Coaches and officials are no strangers to rule changes in high school football.
The National Federation of High Schools meets each February with representatives from high school athletic associations from across the nation to discuss and implement new rules for the upcoming season.
The changes are commonly met with skepticism – and occasionally annoyance – but one change in particular this year is leaving coaches and officials scratching their heads more than anything.
The confusion stems from the federation’s decision to try to clearly define a defenseless player by providing eight examples. The first one: “A player in the act of or just after throwing a pass.”
You’re not alone.
“The very first thing I thought was that it’s going to make the job of officials much tougher,” Cary-Grove coach Brad Seaburg said. “They’re going to do the best they can, but that’s definitely a gray area.”
Prairie Ridge coach Chris Schremp shared a similar sentiment.
“There’s a lot being left up for interpretation,” he said. “I want to know exactly what referees are being told.”
At least for now, it doesn’t appear officials are being told much. IHSA assistant executive Sam Knox said, however, the rule isn’t intended to change how officials call games but rather to provide a clearer definition for violent hits on quarterbacks.
Dave Butts, president of the Northern Officials Association, agreed the NFHS is only trying to provide clarification for the defenseless player rule, but understood how the vague language left many searching for answers.
“It’s really subjective,” he said. “You’re probably going to get one answer from me and talk to 10 other officials and get maybe six or seven more opinions.”
For his part, Butts said he plans to continue to call hits on quarterbacks as he has in previous seasons.
“I’m going to continue to officiate it the way I have in the past,” Butts said. “I’m going to try to observe what the defender did. What options did he have prior to hitting that quarterback?
“Did the defender come in with the crown of his helmet or was his face mask up? Did he launch or jump at the quarterback, or did he run through him? Did it look like he slowed up a little bit? Sometimes you can see which players are the overly aggressive ones and who are trying to apply an aggressive hit. Those are the ones they want us to penalize.”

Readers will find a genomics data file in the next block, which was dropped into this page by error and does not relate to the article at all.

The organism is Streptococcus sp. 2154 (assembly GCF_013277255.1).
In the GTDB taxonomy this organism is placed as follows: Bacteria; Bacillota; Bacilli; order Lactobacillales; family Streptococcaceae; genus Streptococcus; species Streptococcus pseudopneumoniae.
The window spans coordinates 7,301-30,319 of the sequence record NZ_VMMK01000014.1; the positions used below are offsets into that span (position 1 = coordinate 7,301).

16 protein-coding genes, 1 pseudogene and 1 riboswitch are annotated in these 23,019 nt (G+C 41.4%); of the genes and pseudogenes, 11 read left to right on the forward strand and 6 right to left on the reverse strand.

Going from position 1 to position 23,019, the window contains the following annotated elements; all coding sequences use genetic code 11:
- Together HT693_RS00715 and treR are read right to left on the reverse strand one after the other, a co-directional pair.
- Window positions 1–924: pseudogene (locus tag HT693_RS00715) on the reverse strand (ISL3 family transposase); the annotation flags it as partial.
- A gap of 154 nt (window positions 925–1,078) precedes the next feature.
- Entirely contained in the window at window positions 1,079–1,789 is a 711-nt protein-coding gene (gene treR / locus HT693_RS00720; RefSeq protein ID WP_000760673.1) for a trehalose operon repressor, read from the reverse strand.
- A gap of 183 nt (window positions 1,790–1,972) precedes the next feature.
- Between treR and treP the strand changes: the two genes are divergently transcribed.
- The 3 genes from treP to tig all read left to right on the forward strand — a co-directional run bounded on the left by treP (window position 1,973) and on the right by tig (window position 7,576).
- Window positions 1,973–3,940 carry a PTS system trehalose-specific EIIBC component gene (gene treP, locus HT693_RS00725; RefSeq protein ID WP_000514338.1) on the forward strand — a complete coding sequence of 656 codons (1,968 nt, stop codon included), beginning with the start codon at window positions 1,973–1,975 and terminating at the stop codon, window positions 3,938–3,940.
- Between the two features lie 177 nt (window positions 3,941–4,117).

Schremp said he has no problem with the NFHS taking steps to protect players but would like to make sure the federation, officials and coaches are all on the same page before the season starts.
“Most of the time rule changes are pretty cut and dry,” he said. “It seems like with these there is a lot of gray area in it. It’s up for a lot of interpretation to the referees on the field. I’m really interested to see how they’re going to call things. I would really like to see some film to say what’s legal and what’s not.”
Among other rule changes, the NFHS elected to outlaw pop-up kicks on onside attempts, meaning kickers no longer will be allowed to drive the ball directly into the ground. Any pop-up kick will be penalized as a dead-ball free-kick infraction.
Additionally, the federation established a new definition for blindside blocks.
“[A blindside block] involves contact by a blocker against an opponent who, because of physical positioning and focus of concentration, is vulnerable to injury. Unless initiated with open hands, it is a foul for excessive and unnecessary contact when the block is forceful and outside of the free-blocking zone.”
A blindside block will cost the offending team a 15-yard penalty.